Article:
More women file patent applications but gender gap persists
According to a new study from WIPO (World Intellectual Property Organization), 29% of all international patent applications filed via the organization in 2015 included a female inventor. This is a significant increase from 1995, when the number was just 17%, but the undeniable gender gap persists.
"These data prove that a gender gap exists and it needs to be addressed," said WIPO Director General Francis Gurry about the statistics.
WIPO's study also revealed that close to half (48%) of international patent applications filed by an academic institution included a female inventor, whereas only 28% of the applications filed by a company could say the same.
Looking at different countries, the gender gap varies as well. When it comes to international patent applications, the most gender equal countries in 2015 were The Republic of Korea (50%) and China (49%). On the opposite end of the scale, demonstrating the biggest gender gaps in international patent filing, are South Africa (16%) and Italy (18%).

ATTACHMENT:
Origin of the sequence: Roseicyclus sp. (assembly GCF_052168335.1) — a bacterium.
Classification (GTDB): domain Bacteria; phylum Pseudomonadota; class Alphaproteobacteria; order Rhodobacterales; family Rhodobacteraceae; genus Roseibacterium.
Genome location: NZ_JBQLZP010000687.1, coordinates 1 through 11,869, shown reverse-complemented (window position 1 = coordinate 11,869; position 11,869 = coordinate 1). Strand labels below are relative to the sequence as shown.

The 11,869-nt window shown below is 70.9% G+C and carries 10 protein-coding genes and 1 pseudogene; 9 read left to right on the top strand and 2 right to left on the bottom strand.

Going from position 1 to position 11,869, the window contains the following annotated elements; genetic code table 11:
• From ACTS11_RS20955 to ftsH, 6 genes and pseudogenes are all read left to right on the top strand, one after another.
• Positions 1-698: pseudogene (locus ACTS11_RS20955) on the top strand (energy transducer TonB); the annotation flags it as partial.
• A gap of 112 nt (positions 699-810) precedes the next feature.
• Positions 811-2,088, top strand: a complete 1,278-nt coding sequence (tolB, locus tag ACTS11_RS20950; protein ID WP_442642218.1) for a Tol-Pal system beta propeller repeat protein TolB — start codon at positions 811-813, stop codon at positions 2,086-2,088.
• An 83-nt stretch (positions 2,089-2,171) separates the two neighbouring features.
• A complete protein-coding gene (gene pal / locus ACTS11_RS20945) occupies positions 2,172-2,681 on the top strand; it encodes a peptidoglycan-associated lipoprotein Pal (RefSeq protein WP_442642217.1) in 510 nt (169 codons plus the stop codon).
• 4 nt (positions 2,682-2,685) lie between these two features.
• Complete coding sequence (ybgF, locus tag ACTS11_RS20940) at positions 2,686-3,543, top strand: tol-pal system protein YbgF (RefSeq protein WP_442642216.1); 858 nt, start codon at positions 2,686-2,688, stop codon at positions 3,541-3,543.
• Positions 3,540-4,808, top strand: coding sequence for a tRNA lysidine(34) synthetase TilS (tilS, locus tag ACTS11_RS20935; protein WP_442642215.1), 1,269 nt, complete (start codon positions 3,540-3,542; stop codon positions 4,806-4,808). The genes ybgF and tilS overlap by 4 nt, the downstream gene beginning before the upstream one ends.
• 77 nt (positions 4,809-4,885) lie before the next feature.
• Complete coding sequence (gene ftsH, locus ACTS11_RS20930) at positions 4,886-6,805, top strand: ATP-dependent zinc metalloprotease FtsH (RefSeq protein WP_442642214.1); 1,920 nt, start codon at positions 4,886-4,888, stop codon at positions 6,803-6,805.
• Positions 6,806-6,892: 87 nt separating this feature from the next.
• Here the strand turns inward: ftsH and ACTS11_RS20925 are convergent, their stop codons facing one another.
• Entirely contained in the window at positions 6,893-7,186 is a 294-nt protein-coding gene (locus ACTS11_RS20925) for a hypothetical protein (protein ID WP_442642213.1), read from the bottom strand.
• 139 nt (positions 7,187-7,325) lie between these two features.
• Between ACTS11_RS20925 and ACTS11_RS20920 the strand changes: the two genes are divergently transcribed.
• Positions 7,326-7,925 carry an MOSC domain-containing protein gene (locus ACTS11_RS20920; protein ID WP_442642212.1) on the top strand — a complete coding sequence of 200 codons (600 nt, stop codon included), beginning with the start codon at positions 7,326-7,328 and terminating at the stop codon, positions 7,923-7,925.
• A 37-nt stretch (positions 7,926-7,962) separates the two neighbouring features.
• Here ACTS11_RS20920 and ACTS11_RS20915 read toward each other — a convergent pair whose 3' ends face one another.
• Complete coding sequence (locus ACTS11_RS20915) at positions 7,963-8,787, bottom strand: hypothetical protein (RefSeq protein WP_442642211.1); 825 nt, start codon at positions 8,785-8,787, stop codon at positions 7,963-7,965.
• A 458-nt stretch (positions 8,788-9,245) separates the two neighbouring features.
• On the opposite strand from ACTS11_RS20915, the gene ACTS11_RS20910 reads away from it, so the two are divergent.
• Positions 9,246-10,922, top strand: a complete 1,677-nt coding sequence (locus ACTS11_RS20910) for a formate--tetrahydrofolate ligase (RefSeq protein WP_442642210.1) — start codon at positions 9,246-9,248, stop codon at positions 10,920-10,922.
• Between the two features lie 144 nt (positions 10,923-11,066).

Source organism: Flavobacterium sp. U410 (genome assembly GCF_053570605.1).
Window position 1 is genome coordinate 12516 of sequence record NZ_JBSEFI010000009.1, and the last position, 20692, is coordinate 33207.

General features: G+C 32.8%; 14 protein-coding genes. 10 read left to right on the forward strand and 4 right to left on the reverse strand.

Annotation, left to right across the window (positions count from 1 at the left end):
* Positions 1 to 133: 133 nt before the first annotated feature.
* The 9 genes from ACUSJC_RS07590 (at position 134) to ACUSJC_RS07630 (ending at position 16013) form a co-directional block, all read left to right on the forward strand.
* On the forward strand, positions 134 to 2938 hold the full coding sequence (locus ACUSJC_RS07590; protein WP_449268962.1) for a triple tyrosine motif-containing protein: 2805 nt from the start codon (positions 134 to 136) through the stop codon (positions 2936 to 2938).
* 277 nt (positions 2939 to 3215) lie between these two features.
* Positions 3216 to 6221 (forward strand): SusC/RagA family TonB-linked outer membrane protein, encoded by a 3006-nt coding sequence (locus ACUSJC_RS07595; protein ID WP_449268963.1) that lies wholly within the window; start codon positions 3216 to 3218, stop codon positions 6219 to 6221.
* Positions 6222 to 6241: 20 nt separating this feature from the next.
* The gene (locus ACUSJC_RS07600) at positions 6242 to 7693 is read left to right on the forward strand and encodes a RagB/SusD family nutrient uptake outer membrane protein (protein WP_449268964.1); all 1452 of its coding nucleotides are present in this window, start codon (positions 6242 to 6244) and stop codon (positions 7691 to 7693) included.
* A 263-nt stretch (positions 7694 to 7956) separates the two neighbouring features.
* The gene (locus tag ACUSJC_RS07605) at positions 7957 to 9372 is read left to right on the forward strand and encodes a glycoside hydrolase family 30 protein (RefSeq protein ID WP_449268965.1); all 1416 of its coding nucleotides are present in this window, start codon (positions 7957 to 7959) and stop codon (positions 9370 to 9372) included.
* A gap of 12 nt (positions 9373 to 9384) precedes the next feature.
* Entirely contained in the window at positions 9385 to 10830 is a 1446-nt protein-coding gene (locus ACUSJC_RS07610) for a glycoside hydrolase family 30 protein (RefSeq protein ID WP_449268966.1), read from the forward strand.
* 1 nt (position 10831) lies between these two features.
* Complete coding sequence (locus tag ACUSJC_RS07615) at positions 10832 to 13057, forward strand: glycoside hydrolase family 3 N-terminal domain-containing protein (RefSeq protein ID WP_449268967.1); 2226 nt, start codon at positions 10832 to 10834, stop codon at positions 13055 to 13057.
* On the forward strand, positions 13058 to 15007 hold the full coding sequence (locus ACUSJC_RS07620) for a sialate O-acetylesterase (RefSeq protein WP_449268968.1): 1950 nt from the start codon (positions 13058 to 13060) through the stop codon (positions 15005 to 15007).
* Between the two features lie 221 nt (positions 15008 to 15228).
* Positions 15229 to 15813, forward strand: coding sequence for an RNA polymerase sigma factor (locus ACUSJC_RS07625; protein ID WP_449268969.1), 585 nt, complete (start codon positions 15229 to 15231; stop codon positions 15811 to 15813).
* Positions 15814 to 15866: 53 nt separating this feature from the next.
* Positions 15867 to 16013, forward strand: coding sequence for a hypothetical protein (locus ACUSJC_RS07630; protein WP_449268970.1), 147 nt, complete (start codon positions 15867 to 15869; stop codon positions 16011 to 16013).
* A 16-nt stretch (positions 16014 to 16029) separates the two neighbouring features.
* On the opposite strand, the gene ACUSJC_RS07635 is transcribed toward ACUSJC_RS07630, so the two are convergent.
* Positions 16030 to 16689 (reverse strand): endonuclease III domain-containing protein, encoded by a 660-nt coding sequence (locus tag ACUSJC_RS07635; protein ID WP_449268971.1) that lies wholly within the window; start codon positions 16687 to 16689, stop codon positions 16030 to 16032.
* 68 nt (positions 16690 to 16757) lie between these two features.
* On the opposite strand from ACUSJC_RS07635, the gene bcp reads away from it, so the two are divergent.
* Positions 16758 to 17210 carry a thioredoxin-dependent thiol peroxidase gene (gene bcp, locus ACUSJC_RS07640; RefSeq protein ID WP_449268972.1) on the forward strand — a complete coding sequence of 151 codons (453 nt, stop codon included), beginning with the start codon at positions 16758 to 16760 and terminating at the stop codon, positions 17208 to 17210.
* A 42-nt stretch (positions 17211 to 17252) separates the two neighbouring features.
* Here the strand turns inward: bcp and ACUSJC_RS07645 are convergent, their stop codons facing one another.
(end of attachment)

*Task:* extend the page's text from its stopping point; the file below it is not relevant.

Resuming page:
The national differences can partly be explained by the fact that many countries specialize in different fields. E.g. women are more represented in industries like biotechnology (58%) and pharmaceuticals (55%) and less in others, such as mechincal elements (11%) and transport (13%).
WIPO's pioneering study of female inventorship has looked at international patent applications filed via WIPO’s Patent Cooperation Treaty (PCT) with 151 contracting states across the world.
For more information, or to read the full report, please visit WIPO.